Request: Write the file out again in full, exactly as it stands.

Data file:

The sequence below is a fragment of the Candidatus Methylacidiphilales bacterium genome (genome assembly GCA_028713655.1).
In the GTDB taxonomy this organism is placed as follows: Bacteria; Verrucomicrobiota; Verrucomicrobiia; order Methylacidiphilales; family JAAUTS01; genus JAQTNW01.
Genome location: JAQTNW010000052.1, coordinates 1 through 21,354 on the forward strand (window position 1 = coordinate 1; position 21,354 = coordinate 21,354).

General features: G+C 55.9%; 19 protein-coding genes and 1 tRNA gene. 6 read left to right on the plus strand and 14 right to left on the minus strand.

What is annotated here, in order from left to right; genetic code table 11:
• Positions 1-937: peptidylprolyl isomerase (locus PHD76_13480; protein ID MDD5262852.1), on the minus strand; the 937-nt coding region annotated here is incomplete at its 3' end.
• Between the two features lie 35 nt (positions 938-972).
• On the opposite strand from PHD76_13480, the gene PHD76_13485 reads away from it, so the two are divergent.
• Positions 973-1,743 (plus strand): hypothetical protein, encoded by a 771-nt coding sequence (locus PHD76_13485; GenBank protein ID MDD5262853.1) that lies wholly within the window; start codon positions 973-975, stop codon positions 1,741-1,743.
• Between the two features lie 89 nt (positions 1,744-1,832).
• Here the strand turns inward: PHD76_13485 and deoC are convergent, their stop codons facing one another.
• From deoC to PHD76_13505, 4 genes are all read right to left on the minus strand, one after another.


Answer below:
The sequence below is a fragment of the Candidatus Methylacidiphilales bacterium genome (genome assembly GCA_028713655.1).
In the GTDB taxonomy this organism is placed as follows: Bacteria; Verrucomicrobiota; Verrucomicrobiia; order Methylacidiphilales; family JAAUTS01; genus JAQTNW01.
Genome location: JAQTNW010000052.1, coordinates 1 through 21,354 on the forward strand (window position 1 = coordinate 1; position 21,354 = coordinate 21,354).

General features: G+C 55.9%; 19 protein-coding genes and 1 tRNA gene. 6 read left to right on the plus strand and 14 right to left on the minus strand.

What is annotated here, in order from left to right; genetic code table 11:
• Positions 1-937: peptidylprolyl isomerase (locus PHD76_13480; protein ID MDD5262852.1), on the minus strand; the 937-nt coding region annotated here is incomplete at its 3' end.
• Between the two features lie 35 nt (positions 938-972).
• On the opposite strand from PHD76_13480, the gene PHD76_13485 reads away from it, so the two are divergent.
• Positions 973-1,743 (plus strand): hypothetical protein, encoded by a 771-nt coding sequence (locus PHD76_13485; GenBank protein ID MDD5262853.1) that lies wholly within the window; start codon positions 973-975, stop codon positions 1,741-1,743.
• Between the two features lie 89 nt (positions 1,744-1,832).
• Here the strand turns inward: PHD76_13485 and deoC are convergent, their stop codons facing one another.
• From deoC to PHD76_13505, 4 genes are all read right to left on the minus strand, one after another.